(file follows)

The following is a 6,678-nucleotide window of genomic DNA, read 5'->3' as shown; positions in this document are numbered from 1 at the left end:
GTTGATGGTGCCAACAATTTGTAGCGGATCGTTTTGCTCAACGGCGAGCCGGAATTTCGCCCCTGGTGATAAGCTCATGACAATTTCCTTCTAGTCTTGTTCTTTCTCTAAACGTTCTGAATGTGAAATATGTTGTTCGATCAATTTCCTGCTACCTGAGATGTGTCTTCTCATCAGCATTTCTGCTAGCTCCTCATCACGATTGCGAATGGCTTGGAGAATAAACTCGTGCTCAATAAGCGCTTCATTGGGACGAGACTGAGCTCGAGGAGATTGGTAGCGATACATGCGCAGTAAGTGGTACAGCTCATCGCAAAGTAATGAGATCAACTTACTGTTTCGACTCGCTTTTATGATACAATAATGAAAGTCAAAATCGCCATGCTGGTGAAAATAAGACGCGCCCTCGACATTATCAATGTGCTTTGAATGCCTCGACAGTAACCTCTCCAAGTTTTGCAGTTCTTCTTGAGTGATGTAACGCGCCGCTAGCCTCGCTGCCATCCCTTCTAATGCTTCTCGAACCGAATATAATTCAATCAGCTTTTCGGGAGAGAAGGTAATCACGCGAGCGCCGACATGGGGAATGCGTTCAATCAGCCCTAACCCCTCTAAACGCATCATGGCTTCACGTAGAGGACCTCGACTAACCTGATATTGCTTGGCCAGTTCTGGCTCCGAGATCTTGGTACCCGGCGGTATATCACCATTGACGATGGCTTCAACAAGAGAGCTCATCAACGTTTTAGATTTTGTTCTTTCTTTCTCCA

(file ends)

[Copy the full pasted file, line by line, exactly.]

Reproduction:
The following is a 6,678-nucleotide window of genomic DNA, read 5'->3' as shown; positions in this document are numbered from 1 at the left end:
GTTGATGGTGCCAACAATTTGTAGCGGATCGTTTTGCTCAACGGCGAGCCGGAATTTCGCCCCTGGTGATAAGCTCATGACAATTTCCTTCTAGTCTTGTTCTTTCTCTAAACGTTCTGAATGTGAAATATGTTGTTCGATCAATTTCCTGCTACCTGAGATGTGTCTTCTCATCAGCATTTCTGCTAGCTCCTCATCACGATTGCGAATGGCTTGGAGAATAAACTCGTGCTCAATAAGCGCTTCATTGGGACGAGACTGAGCTCGAGGAGATTGGTAGCGATACATGCGCAGTAAGTGGTACAGCTCATCGCAAAGTAATGAGATCAACTTACTGTTTCGACTCGCTTTTATGATACAATAATGAAAGTCAAAATCGCCATGCTGGTGAAAATAAGACGCGCCCTCGACATTATCAATGTGCTTTGAATGCCTCGACAGTAACCTCTCCAAGTTTTGCAGTTCTTCTTGAGTGATGTAACGCGCCGCTAGCCTCGCTGCCATCCCTTCTAATGCTTCTCGAACCGAATATAATTCAATCAGCTTTTCGGGAGAGAAGGTAATCACGCGAGCGCCGACATGGGGAATGCGTTCAATCAGCCCTAACCCCTCTAAACGCATCATGGCTTCACGTAGAGGACCTCGACTAACCTGATATTGCTTGGCCAGTTCTGGCTCCGAGATCTTGGTACCCGGCGGTATATCACCATTGACGATGGCTTCAACAAGAGAGCTCATCAACGTTTTAGATTTTGTTCTTTCTTTCTCCA